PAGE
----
Readers loved it, and Amazing Stories was born. Gernsback knew he was on to something, and he frequently published editorials expounding on the virtues of scientifiction. These editorials, along with his unpublished manuscripts, reveal Gernsback’s theory that a good science fiction story is like a patent, but a much more “palatable” read. Although he did not articulate it in precisely the same terms, Gernsback’s justification for scientifiction echoes the language of patent law’s disclosure theory. Scientifiction, he wrote, provides both knowledge and “stimulus.”[2] It inspires “seriously-minded” readers to learn about science and technology, and it supplies the “inventor or inventor-to-be who reads the story” with “an incentive” to “realiz[e] the author’s ambition” by perfecting the author’s science fictional inventions in the real world. Gernsback often drew the analogy to patents quite explicitly. The science fiction author, in his framework, was “an original inventor,” like the named inventor on a patent. The readers who got the author’s invention to work were like “manufacturers” who buy patents and commercialize the inventions therein “with but a few changes.” They were just there to profit from the author’s grand ambitions.

Over time, Gernsback developed a crazy idea. If science fiction authors are “inventors” who inspire others to reduce their inventions to practice, then shouldn’t science fiction authors be able to get patents for their prescient descriptions of future inventions? And shouldn’t science fiction serve as prior art against other peoples’ patents? In 1952, just after Congress had modernized the Patent Act, Gernsback made these ideas public. In a speech he gave to the World Science Fiction Convention in Chicago, he proposed that Congress should reform patent law (again) to give science fiction authors the ability to apply for “Provisional Patents.”

Gernsback’s Provisional Patents were not at all like today’s provisional patent applications. Compare 35 U.S.C. § 111. His Provisional Patents would have given science fiction authors thirty extra years in which to demonstrate their science fictional inventions worked. If they could do so, the Provisional Patent would be converted into a normal patent, presumably in force for the full patent term (which at that time meant 17 years). Otherwise, it would be abandoned. This proposal was not adopted and, we presume, was never seriously considered.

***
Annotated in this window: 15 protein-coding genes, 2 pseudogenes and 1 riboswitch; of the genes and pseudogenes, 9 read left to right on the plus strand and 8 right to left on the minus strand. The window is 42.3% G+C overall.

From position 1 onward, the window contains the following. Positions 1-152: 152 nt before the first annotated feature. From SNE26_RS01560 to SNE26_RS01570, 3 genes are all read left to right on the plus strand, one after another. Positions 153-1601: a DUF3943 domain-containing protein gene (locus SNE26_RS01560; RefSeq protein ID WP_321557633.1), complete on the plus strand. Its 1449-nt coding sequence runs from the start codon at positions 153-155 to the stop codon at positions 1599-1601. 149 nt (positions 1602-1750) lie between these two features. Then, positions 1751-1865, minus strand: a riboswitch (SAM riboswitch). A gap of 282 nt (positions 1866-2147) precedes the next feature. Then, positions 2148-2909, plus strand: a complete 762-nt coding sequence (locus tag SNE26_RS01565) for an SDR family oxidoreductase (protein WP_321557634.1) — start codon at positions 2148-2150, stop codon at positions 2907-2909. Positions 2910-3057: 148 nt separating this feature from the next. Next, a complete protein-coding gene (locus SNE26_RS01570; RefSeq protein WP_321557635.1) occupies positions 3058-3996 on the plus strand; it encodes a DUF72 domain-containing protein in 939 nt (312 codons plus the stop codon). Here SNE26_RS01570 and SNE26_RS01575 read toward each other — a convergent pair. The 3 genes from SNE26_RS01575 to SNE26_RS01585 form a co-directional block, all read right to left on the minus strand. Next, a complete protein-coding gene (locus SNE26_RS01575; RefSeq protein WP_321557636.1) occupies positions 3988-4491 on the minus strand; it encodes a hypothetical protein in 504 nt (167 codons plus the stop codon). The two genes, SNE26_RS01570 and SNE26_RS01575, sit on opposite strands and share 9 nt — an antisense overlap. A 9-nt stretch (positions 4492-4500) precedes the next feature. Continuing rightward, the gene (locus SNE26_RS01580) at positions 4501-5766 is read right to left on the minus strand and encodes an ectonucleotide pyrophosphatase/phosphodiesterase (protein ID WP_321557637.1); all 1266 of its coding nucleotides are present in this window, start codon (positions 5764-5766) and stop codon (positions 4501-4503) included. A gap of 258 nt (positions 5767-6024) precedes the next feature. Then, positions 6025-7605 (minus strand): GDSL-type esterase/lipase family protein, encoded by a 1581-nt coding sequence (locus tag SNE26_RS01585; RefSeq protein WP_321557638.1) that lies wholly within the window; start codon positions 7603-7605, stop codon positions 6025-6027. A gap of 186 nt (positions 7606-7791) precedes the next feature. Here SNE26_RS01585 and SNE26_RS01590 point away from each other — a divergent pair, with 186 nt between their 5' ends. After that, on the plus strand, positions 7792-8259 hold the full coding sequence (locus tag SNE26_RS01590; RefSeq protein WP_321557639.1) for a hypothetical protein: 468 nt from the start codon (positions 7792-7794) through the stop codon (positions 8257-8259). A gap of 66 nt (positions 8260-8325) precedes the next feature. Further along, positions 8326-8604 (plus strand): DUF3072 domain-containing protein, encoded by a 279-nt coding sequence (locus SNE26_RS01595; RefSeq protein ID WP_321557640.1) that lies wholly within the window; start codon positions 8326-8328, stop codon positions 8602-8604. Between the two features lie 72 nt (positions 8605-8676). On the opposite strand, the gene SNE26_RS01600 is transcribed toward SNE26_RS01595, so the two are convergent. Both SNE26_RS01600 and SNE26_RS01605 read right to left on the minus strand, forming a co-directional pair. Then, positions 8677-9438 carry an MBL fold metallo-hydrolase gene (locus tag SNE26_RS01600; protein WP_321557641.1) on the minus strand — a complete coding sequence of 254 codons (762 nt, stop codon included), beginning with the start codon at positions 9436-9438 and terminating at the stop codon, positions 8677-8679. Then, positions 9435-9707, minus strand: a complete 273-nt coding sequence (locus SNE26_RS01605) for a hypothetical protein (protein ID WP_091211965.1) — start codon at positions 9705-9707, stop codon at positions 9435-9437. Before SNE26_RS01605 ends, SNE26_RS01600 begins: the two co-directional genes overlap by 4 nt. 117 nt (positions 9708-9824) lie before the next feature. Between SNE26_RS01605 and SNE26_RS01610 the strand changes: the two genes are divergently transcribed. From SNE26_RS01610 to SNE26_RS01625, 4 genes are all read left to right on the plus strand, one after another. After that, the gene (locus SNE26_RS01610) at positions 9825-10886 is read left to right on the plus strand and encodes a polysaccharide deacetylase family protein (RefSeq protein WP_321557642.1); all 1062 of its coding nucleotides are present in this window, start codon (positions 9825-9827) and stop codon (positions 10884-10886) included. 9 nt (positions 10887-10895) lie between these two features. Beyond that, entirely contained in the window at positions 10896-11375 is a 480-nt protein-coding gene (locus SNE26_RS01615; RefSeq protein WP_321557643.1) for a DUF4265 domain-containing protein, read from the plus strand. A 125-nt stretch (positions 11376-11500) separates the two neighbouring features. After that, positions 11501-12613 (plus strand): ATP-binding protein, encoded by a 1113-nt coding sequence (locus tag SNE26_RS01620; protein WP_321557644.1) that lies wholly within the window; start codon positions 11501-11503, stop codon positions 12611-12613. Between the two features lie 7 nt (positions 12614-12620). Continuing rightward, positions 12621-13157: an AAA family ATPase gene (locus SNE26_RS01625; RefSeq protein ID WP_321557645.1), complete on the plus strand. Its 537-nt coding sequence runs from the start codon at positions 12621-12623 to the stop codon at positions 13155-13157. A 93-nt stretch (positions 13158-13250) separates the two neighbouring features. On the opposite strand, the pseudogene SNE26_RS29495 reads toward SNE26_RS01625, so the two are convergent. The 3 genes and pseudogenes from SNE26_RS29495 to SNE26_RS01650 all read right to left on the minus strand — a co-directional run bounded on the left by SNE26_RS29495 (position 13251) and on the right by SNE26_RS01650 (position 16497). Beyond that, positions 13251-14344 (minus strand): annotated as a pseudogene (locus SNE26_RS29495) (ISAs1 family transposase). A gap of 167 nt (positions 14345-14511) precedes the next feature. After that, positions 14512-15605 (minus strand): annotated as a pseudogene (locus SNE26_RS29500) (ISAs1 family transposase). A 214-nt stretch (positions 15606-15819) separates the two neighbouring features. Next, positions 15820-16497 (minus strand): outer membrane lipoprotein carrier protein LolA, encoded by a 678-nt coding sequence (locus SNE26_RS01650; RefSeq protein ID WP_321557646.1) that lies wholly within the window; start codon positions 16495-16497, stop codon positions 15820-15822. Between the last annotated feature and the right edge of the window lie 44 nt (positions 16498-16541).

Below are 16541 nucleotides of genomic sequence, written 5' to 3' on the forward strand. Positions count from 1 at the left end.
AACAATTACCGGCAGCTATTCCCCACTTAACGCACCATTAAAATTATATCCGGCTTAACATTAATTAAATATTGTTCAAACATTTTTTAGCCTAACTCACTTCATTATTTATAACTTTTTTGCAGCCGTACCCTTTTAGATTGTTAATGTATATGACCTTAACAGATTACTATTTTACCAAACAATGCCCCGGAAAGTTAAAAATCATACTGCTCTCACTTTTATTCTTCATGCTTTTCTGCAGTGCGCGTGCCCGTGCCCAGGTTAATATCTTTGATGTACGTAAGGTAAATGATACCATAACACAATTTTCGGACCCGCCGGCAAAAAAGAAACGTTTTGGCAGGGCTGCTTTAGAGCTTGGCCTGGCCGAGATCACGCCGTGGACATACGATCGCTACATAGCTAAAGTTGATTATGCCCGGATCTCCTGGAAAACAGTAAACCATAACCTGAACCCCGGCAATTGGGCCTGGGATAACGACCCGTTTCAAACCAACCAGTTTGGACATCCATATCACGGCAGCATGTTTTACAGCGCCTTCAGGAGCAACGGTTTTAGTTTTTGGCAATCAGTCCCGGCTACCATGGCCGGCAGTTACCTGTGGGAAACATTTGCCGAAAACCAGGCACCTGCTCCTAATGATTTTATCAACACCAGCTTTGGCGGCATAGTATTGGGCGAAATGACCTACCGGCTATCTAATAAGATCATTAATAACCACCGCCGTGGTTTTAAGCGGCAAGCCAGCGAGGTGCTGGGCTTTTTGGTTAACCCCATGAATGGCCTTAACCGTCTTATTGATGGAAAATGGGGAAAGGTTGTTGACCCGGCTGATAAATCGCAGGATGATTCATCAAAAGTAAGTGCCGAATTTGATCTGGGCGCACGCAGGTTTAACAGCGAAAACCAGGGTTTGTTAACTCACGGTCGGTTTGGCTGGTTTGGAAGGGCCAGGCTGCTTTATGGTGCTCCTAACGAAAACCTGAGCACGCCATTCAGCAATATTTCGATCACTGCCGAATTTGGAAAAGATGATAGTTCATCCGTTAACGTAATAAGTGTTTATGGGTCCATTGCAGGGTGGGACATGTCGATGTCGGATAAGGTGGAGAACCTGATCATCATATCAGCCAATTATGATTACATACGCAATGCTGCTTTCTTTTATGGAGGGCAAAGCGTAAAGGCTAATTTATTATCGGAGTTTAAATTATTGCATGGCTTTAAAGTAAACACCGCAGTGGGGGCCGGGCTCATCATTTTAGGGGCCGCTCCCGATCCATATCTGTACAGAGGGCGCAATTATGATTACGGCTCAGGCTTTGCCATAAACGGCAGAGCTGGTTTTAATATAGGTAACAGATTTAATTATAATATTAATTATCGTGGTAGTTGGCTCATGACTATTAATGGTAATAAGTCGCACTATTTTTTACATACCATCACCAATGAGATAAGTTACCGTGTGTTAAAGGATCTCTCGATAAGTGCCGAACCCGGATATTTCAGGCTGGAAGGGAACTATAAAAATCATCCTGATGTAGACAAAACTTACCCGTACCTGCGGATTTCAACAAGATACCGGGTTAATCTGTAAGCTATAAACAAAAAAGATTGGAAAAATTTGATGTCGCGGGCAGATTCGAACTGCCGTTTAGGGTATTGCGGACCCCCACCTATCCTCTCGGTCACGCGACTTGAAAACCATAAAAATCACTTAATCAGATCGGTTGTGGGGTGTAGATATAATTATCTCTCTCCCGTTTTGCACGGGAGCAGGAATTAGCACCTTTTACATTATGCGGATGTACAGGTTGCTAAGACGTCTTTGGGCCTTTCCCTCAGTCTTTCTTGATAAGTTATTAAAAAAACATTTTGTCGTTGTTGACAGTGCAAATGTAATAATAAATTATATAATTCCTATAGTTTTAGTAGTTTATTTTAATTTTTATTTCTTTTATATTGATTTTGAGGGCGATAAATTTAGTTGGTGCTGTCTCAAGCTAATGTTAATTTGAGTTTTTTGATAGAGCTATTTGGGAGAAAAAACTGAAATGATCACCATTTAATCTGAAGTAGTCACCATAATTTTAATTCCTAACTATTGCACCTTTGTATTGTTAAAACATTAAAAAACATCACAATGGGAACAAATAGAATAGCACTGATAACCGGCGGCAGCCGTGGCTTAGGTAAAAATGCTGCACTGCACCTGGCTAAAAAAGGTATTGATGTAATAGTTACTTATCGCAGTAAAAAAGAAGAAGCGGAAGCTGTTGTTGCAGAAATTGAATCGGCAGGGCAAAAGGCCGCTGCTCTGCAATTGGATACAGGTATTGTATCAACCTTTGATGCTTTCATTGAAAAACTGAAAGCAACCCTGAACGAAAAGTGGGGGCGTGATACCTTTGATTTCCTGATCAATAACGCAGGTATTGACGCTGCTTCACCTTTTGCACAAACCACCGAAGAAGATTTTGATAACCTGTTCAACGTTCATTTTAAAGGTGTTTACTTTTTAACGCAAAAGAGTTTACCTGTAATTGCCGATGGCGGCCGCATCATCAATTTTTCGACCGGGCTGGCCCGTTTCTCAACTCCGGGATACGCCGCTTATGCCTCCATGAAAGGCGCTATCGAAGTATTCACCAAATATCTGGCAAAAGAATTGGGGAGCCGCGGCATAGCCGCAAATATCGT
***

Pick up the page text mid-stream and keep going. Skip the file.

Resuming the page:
In the same speech, Gernsback also proposed that authors and publishers should start identifying works of science fiction that contained “new and feasible” inventions, so that they could send these selected works to the patent office. Gernsback’s hope was that the patent office would be deluged with science fiction and have no choice but to start reviewing and citing science fiction more often as prior art. This idea had more grounding in current law than Gernsback’s Provisional Patents, but it was not adopted either. Mechanisms for getting prior art to the patent office have certainly improved since Gernsback’s time. But we still don’t send the patent office curated collections of science fiction.

Gernsback’s ideas were iconoclastic, and his proposal to make Provisional Patents available for inventions that are not yet reduced to practice is deeply troubling from a policy perspective. Science fiction authors who make reasonably accurate predictions about future technological developments would gain the ability to sue the very people who figure out how to make those technologies. Imagine the effect on the computer industry if a science fiction author had been able to reserve the right to patent a supercomputer in the early 1920s, and then converted this into a full patent in the 1950s…

But taking Gernsback’s ideas seriously generates some surprising insights. Science fiction—of the type that Gernsback and “hard sf” writers like Jules Verne and Isaac Asimov wrote—has more in common with patents than it might seem. Publishing a work of science fiction confers no exclusive rights on the inventions it contains. But, like patents, works of science fiction are documents that disclose potentially useful information about science and technology. Like patents, science fiction stories can describe inventions that have not literally been reduced to practice; they can leave many details to skilled artisans to figure out. Both science fiction readers and patent examiners are also supposed to suspend disbelief, presuming the inventions described on the page are based on plausible scientific principles. See, e.g. In re Cortright, 165 F.3d 1353 (1999). If we think patents are an important part of the innovation ecosystem because they disseminate useful technological teachings and insights, then science fiction might be too.

How often science fiction influences innovation is an extremely interesting question. Ironically, the patent record itself is a great source of data with which to test Gernsback’s theories. In fact, one of Gernsback’s more questionable assumptions was that profit-hungry readers are “continuously” filing patents on inventions they learned about in science fiction. They remember the idea, “lard it with a few of [their] own, patent it and start a new billion dollar industry on it.” Regardless of whether that is true, if someone is inspired by science fiction to make an invention in the real world, then we should sometimes see evidence of this in the patent record.